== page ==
A little thought experiment: You want to write a web server, so program a socket-based server. When a browser connects to it and requests a file, it delivers it, the client terminates the connection, and everyone is satisfied. But then suddenly there is a bug report from someone whose web server is getting slower and slower, until at some point he stops responding. What now?
As you look closer at the problem, you notice that some clients are not behaving as intended: they connect, but then they do nothing and do not close them anymore. The result of this is that at some point the server will no longer be able to establish new connections and thus be unable to service new clients. The fix is simple: you put a timeout on the server so it breaks off connections after a certain amount of time, if nothing happens. The period can be set in the configuration file via the »
TimeOut« directive .
KeepAliveTimeout«, Which prevents clients from congesting connections indefinitely. Soon, all web administrators will download their great new web server, and under the name Apache it will soon have a market share of 60 percent.
The problem with such settings as timeouts is that most default values do not work for every application. Site A may produce millions of small static images, while Site B uses a rich dynamic framework for all content, and sites C to Z are not really sure what they’re doing. But what the hell, the web server works so well, so why care about the default values? Also, the Linux distributors barely change the default settings on delivered packages, because that would be a hell of a lot of work. So most of the time the end user has to trust the software project to choose the presets – after all, the programmers understand their software best. That’s why you’re running a web server,
In this case, the web server stops working very quickly. That is, it still works, but it is severely limited in its ability to act. If the handling of 1000 requests does not mean much effort, the server may no longer have a resource to answer legitimate requests. Malicious people can use this situation for an attack from a single computer that does not even have to have a particularly fast network connection. Cracker tools like Slowloris are still helping him
You could just limit the number of connections for an IP address or a certain range. However, this is bad when clients are behind a proxy, because then all appear on the server with the same address. The difficulty for the admin is finding a number that averts damage from the server but does not hinder legitimate users.
A generic approach to such a limit is using the rate limit of IPTables, which is also applicable to individual ports. This makes it possible to set the maximum number of connections in a given period of time. The following instructions allow a maximum of five connections in 60 seconds. In the sixth and the following, IPTables discards the data packets, causing the client to continue trying. When an earlier connection is closed, the rule allows a new one.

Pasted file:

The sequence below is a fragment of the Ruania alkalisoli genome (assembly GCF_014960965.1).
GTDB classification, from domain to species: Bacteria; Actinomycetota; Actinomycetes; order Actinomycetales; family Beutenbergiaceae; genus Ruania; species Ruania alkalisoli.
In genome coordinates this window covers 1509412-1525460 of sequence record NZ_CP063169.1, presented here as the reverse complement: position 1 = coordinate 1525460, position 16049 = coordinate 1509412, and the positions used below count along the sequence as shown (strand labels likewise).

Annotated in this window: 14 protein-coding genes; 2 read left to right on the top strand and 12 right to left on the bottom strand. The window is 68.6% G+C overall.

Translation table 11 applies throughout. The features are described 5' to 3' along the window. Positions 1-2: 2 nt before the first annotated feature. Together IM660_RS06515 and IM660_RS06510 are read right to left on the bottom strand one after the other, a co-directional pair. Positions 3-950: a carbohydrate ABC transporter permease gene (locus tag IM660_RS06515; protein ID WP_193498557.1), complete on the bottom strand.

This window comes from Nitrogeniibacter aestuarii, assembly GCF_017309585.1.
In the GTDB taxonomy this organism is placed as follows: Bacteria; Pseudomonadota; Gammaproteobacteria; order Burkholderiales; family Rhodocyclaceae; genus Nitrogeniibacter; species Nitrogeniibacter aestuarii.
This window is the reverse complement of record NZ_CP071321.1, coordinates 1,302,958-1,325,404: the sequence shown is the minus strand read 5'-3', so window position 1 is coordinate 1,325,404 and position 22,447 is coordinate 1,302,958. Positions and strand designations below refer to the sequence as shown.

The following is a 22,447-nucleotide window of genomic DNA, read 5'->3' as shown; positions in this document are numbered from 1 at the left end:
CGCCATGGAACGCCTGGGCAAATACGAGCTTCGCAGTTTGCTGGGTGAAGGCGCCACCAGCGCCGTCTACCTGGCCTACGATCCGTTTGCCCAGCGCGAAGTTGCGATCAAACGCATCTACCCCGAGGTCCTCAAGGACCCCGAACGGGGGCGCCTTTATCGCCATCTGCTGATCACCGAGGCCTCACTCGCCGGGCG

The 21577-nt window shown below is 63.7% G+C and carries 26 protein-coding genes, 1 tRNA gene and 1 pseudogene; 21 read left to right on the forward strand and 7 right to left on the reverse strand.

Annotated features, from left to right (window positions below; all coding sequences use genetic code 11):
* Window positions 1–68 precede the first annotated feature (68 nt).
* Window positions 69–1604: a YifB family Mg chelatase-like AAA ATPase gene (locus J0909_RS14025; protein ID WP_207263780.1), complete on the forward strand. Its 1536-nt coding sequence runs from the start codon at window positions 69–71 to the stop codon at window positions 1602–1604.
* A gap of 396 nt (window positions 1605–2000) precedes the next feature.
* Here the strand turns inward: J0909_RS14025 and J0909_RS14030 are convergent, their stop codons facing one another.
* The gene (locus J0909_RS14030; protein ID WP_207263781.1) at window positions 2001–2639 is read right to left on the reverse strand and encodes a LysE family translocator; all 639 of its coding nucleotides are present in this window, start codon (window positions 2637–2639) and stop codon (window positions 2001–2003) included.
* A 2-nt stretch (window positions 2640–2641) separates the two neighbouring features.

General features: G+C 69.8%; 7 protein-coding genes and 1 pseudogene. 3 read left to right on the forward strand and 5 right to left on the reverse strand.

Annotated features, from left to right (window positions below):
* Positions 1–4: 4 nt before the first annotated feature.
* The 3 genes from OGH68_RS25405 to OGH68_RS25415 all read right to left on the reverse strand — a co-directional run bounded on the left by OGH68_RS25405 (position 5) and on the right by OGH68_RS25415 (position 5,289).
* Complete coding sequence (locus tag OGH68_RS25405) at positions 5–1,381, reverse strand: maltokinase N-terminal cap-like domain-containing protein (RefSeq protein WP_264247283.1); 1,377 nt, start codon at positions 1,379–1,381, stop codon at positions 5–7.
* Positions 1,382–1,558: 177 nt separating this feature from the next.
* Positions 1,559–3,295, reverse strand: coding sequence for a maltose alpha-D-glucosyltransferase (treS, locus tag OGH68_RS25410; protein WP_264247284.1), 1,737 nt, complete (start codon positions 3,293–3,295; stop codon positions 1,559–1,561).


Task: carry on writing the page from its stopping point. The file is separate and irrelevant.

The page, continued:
iptables -I INPUT -p tcp --dport 80 -m state↩ --state NEW -m recent --set iptables -I INPUT -p tcp --dport 80 -m state↩ --state NEW -m recent --update --seconds 60↩ --hitcount 6 -y DROP
An attacker who really wants it will probably use multiple botnet computers, but at least you can make life a little harder for him.
The simplest method against Slowlor Attack is to set the ”
TimeOut” of its default value 300 to five seconds. To prevent the abuse of HTTP Keepalive, you can turn it off by setting »
KeepAlive« to »
off«. None of these measures provides complete immunity, especially against invaders with a lot of resources, but mostly they help . Incidentally, not only Apache is affected by the Slowlor attack, but also the Squid proxy and some other web servers.
Even if complete security against denial-of-service attacks is not possible. You can set up systems that survive minor attacks and at least drive the effort for attackers upwards. In the long term, the best solution seems to be to build in smart protection directly into the applications and, above all, to allow them to dynamically adjust their settings themselves. So they could reduce the connection timeout if they receive more requests, or simply cut off connections to slow clients. In this way, applications would not only survive denial-of-service attacks, but would generally be better equipped for heavy load.
An example of this is the Apache patch by Andreas Krennmair, which arms the web server against Slowlaris attacks. It monitors the web server load using the Apache scoreboard. When the load goes up, it adjusts the timeout value: at 60 percent it halves the timeout, at 70 percent it halves the timeout, and at 70 percent it halves the timeout, and so on. Although quite simple, this patch is a good example of how to integrate some intelligence and “survival instinct” into software. Unfortunately, the patch can not terminate existing connections, so an attacker with enough resources can still paralyze the server.
Costs and benefits
The irony of such attacks with extremely slow connections is that the server is not particularly stressed. Legitimate clients can simply no longer establish connections because the connection pool of the web server is already exhausted. If any are available again, the attacker will usually try to establish new connections before the legitimate clients.
The benefit of countermeasures against attacks such as Slowlaris is that it also tends to increase a server’s ability to handle peak performance. In this respect, this too has its good.